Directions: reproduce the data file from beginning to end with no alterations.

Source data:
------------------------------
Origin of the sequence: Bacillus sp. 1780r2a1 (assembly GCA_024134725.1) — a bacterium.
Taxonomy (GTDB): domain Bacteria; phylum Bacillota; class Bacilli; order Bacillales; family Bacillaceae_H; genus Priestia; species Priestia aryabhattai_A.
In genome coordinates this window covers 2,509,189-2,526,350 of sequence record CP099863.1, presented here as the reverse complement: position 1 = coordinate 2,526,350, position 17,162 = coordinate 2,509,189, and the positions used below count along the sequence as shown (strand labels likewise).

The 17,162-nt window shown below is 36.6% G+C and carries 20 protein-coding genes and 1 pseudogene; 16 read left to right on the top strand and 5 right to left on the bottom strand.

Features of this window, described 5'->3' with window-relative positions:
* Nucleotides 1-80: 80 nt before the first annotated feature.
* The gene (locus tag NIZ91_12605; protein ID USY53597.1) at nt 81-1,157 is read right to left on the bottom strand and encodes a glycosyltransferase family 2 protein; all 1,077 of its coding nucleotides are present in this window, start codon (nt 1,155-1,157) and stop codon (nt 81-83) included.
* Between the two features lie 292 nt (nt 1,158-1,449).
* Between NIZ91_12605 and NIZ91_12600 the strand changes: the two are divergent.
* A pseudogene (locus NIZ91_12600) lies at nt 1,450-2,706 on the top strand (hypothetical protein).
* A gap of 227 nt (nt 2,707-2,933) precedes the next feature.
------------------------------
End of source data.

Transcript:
Origin of the sequence: Bacillus sp. 1780r2a1 (assembly GCA_024134725.1) — a bacterium.
Taxonomy (GTDB): domain Bacteria; phylum Bacillota; class Bacilli; order Bacillales; family Bacillaceae_H; genus Priestia; species Priestia aryabhattai_A.
In genome coordinates this window covers 2,509,189-2,526,350 of sequence record CP099863.1, presented here as the reverse complement: position 1 = coordinate 2,526,350, position 17,162 = coordinate 2,509,189, and the positions used below count along the sequence as shown (strand labels likewise).

The 17,162-nt window shown below is 36.6% G+C and carries 20 protein-coding genes and 1 pseudogene; 16 read left to right on the top strand and 5 right to left on the bottom strand.

Features of this window, described 5'->3' with window-relative positions:
* Nucleotides 1-80: 80 nt before the first annotated feature.
* The gene (locus tag NIZ91_12605; protein ID USY53597.1) at nt 81-1,157 is read right to left on the bottom strand and encodes a glycosyltransferase family 2 protein; all 1,077 of its coding nucleotides are present in this window, start codon (nt 1,155-1,157) and stop codon (nt 81-83) included.
* Between the two features lie 292 nt (nt 1,158-1,449).
* Between NIZ91_12605 and NIZ91_12600 the strand changes: the two are divergent.
* A pseudogene (locus NIZ91_12600) lies at nt 1,450-2,706 on the top strand (hypothetical protein).
* A gap of 227 nt (nt 2,707-2,933) precedes the next feature.